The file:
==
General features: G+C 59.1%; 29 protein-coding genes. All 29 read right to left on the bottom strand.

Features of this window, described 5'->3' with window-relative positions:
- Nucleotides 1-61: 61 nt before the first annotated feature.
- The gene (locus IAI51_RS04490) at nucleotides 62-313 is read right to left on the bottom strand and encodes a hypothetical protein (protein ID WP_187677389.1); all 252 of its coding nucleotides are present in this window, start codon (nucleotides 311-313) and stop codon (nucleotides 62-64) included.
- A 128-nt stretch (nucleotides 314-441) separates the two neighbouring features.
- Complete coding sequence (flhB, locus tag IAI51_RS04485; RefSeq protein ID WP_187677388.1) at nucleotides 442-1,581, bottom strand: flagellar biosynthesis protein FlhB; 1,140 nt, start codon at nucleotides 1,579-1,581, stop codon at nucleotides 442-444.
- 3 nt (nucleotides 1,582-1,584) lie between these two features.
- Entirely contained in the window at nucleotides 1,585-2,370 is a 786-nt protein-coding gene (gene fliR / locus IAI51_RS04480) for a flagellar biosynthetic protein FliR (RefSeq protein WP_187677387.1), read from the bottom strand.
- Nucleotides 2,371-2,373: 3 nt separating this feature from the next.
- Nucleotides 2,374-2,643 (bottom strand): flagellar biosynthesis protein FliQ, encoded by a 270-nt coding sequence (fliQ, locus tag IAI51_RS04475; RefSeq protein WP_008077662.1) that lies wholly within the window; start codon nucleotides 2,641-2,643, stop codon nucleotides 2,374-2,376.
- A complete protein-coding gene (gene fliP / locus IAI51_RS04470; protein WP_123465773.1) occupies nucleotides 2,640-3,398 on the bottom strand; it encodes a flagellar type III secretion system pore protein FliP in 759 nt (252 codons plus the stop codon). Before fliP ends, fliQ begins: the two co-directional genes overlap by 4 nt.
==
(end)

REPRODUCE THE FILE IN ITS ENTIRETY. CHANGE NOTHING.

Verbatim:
General features: G+C 59.1%; 29 protein-coding genes. All 29 read right to left on the bottom strand.

Features of this window, described 5'->3' with window-relative positions:
- Nucleotides 1-61: 61 nt before the first annotated feature.
- The gene (locus IAI51_RS04490) at nucleotides 62-313 is read right to left on the bottom strand and encodes a hypothetical protein (protein ID WP_187677389.1); all 252 of its coding nucleotides are present in this window, start codon (nucleotides 311-313) and stop codon (nucleotides 62-64) included.
- A 128-nt stretch (nucleotides 314-441) separates the two neighbouring features.
- Complete coding sequence (flhB, locus tag IAI51_RS04485; RefSeq protein ID WP_187677388.1) at nucleotides 442-1,581, bottom strand: flagellar biosynthesis protein FlhB; 1,140 nt, start codon at nucleotides 1,579-1,581, stop codon at nucleotides 442-444.
- 3 nt (nucleotides 1,582-1,584) lie between these two features.
- Entirely contained in the window at nucleotides 1,585-2,370 is a 786-nt protein-coding gene (gene fliR / locus IAI51_RS04480) for a flagellar biosynthetic protein FliR (RefSeq protein WP_187677387.1), read from the bottom strand.
- Nucleotides 2,371-2,373: 3 nt separating this feature from the next.
- Nucleotides 2,374-2,643 (bottom strand): flagellar biosynthesis protein FliQ, encoded by a 270-nt coding sequence (fliQ, locus tag IAI51_RS04475; RefSeq protein WP_008077662.1) that lies wholly within the window; start codon nucleotides 2,641-2,643, stop codon nucleotides 2,374-2,376.
- A complete protein-coding gene (gene fliP / locus IAI51_RS04470; protein WP_123465773.1) occupies nucleotides 2,640-3,398 on the bottom strand; it encodes a flagellar type III secretion system pore protein FliP in 759 nt (252 codons plus the stop codon). Before fliP ends, fliQ begins: the two co-directional genes overlap by 4 nt.